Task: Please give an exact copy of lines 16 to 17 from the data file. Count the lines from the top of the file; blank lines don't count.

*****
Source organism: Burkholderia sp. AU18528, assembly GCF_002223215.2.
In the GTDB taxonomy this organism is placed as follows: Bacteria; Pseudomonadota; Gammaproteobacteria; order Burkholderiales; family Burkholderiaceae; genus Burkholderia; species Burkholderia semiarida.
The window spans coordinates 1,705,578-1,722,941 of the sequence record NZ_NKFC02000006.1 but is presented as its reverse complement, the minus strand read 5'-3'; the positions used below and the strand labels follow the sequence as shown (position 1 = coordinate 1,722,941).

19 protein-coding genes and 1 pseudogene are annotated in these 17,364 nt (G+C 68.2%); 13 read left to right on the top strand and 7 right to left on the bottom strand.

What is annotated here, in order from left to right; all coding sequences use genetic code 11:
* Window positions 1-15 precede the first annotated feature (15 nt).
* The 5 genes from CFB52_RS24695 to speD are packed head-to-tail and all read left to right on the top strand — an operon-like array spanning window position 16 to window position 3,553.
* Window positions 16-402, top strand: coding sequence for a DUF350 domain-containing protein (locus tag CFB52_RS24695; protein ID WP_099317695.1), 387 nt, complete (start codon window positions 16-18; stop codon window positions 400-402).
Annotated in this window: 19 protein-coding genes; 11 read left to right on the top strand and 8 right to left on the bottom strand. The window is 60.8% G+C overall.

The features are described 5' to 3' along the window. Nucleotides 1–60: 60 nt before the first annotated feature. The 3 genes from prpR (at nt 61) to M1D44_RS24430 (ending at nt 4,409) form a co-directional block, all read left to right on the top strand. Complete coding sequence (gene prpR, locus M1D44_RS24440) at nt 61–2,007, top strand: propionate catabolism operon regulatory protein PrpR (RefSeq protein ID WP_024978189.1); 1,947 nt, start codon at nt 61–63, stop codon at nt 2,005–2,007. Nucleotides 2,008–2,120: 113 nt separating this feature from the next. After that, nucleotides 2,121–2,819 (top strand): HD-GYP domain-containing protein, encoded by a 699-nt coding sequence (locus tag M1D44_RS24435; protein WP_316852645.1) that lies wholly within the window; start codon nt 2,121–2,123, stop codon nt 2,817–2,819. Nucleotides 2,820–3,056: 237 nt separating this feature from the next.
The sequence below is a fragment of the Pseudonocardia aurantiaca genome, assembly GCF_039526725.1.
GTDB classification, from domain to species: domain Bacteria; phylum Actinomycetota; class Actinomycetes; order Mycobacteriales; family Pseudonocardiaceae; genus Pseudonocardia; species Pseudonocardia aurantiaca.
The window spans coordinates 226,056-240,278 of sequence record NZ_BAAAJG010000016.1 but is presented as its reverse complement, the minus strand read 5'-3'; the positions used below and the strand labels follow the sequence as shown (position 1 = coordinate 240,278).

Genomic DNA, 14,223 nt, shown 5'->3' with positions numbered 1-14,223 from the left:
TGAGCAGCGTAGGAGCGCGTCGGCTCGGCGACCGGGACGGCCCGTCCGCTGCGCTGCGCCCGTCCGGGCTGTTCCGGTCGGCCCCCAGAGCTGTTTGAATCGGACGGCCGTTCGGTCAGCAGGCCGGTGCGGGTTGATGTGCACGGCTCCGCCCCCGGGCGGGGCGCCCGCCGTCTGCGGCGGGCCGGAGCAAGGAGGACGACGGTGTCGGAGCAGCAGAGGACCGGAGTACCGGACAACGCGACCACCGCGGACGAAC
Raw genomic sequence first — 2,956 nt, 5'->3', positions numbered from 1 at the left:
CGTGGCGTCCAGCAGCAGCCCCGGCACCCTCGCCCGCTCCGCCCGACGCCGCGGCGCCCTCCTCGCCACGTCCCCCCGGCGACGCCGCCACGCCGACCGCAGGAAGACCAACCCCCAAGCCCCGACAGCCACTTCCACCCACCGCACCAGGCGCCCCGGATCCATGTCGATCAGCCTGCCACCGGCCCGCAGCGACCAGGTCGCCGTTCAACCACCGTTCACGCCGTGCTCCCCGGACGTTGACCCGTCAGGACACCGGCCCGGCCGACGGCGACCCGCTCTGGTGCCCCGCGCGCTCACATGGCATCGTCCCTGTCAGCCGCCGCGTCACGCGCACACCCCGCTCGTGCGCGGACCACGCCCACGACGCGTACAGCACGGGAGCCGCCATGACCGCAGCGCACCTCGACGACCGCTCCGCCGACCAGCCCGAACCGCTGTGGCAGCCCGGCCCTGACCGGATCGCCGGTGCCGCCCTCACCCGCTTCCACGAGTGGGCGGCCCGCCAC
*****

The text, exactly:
Raw genomic sequence first — 2,956 nt, 5'->3', positions numbered from 1 at the left:
CGTGGCGTCCAGCAGCAGCCCCGGCACCCTCGCCCGCTCCGCCCGACGCCGCGGCGCCCTCCTCGCCACGTCCCCCCGGCGACGCCGCCACGCCGACCGCAGGAAGACCAACCCCCAAGCCCCGACAGCCACTTCCACCCACCGCACCAGGCGCCCCGGATCCATGTCGATCAGCCTGCCACCGGCCCGCAGCGACCAGGTCGCCGTTCAACCACCGTTCACGCCGTGCTCCCCGGACGTTGACCCGTCAGGACACCGGCCCGGCCGACGGCGACCCGCTCTGGTGCCCCGCGCGCTCACATGGCATCGTCCCTGTCAGCCGCCGCGTCACGCGCACACCCCGCTCGTGCGCGGACCACGCCCACGACGCGTACAGCACGGGAGCCGCCATGACCGCAGCGCACCTCGACGACCGCTCCGCCGACCAGCCCGAACCGCTGTGGCAGCCCGGCCCTGACCGGATCGCCGGTGCCGCCCTCACCCGCTTCCACGAGTGGGCGGCCCGCCAC